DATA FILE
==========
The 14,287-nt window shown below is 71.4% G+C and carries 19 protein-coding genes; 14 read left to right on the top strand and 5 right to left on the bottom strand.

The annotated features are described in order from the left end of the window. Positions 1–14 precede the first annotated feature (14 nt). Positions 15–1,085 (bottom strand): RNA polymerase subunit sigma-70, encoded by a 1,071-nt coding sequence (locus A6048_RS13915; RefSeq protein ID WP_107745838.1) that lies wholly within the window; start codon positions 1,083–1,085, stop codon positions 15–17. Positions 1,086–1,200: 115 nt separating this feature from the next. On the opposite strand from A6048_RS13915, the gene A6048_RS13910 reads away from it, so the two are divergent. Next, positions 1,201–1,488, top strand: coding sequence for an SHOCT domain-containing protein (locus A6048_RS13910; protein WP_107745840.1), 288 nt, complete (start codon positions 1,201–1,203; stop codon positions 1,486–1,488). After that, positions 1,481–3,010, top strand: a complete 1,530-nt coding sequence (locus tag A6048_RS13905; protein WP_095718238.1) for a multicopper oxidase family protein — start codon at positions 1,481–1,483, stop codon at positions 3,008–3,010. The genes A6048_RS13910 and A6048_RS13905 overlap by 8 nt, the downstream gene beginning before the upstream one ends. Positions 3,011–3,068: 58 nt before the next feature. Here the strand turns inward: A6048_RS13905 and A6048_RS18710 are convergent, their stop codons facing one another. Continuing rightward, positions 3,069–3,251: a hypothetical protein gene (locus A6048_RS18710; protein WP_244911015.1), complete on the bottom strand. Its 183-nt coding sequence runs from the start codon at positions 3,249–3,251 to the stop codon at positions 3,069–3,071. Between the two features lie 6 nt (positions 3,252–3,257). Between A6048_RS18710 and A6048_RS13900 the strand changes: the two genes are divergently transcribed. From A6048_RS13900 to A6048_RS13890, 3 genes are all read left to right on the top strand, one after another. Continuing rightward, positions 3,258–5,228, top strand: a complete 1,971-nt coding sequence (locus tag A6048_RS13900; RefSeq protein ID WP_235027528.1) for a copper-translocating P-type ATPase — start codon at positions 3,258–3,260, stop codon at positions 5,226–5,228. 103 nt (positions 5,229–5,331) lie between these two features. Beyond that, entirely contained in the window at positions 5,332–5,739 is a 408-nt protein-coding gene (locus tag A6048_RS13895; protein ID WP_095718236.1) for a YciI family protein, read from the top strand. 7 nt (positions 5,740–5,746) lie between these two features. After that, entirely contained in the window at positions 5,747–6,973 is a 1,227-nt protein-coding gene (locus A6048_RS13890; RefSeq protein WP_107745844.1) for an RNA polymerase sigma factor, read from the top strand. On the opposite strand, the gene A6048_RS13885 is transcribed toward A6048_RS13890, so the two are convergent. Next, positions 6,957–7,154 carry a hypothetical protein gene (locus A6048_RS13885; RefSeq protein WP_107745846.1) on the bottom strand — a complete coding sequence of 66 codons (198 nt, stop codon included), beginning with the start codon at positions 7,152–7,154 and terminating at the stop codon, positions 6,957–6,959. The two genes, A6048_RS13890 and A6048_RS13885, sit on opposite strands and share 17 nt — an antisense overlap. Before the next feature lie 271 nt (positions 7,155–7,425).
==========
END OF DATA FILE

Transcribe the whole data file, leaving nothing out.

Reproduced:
The 14,287-nt window shown below is 71.4% G+C and carries 19 protein-coding genes; 14 read left to right on the top strand and 5 right to left on the bottom strand.

The annotated features are described in order from the left end of the window. Positions 1–14 precede the first annotated feature (14 nt). Positions 15–1,085 (bottom strand): RNA polymerase subunit sigma-70, encoded by a 1,071-nt coding sequence (locus A6048_RS13915; RefSeq protein ID WP_107745838.1) that lies wholly within the window; start codon positions 1,083–1,085, stop codon positions 15–17. Positions 1,086–1,200: 115 nt separating this feature from the next. On the opposite strand from A6048_RS13915, the gene A6048_RS13910 reads away from it, so the two are divergent. Next, positions 1,201–1,488, top strand: coding sequence for an SHOCT domain-containing protein (locus A6048_RS13910; protein WP_107745840.1), 288 nt, complete (start codon positions 1,201–1,203; stop codon positions 1,486–1,488). After that, positions 1,481–3,010, top strand: a complete 1,530-nt coding sequence (locus tag A6048_RS13905; protein WP_095718238.1) for a multicopper oxidase family protein — start codon at positions 1,481–1,483, stop codon at positions 3,008–3,010. The genes A6048_RS13910 and A6048_RS13905 overlap by 8 nt, the downstream gene beginning before the upstream one ends. Positions 3,011–3,068: 58 nt before the next feature. Here the strand turns inward: A6048_RS13905 and A6048_RS18710 are convergent, their stop codons facing one another. Continuing rightward, positions 3,069–3,251: a hypothetical protein gene (locus A6048_RS18710; protein WP_244911015.1), complete on the bottom strand. Its 183-nt coding sequence runs from the start codon at positions 3,249–3,251 to the stop codon at positions 3,069–3,071. Between the two features lie 6 nt (positions 3,252–3,257). Between A6048_RS18710 and A6048_RS13900 the strand changes: the two genes are divergently transcribed. From A6048_RS13900 to A6048_RS13890, 3 genes are all read left to right on the top strand, one after another. Continuing rightward, positions 3,258–5,228, top strand: a complete 1,971-nt coding sequence (locus tag A6048_RS13900; RefSeq protein ID WP_235027528.1) for a copper-translocating P-type ATPase — start codon at positions 3,258–3,260, stop codon at positions 5,226–5,228. 103 nt (positions 5,229–5,331) lie between these two features. Beyond that, entirely contained in the window at positions 5,332–5,739 is a 408-nt protein-coding gene (locus tag A6048_RS13895; protein ID WP_095718236.1) for a YciI family protein, read from the top strand. 7 nt (positions 5,740–5,746) lie between these two features. After that, entirely contained in the window at positions 5,747–6,973 is a 1,227-nt protein-coding gene (locus A6048_RS13890; RefSeq protein WP_107745844.1) for an RNA polymerase sigma factor, read from the top strand. On the opposite strand, the gene A6048_RS13885 is transcribed toward A6048_RS13890, so the two are convergent. Next, positions 6,957–7,154 carry a hypothetical protein gene (locus A6048_RS13885; RefSeq protein WP_107745846.1) on the bottom strand — a complete coding sequence of 66 codons (198 nt, stop codon included), beginning with the start codon at positions 7,152–7,154 and terminating at the stop codon, positions 6,957–6,959. The two genes, A6048_RS13890 and A6048_RS13885, sit on opposite strands and share 17 nt — an antisense overlap. Before the next feature lie 271 nt (positions 7,155–7,425).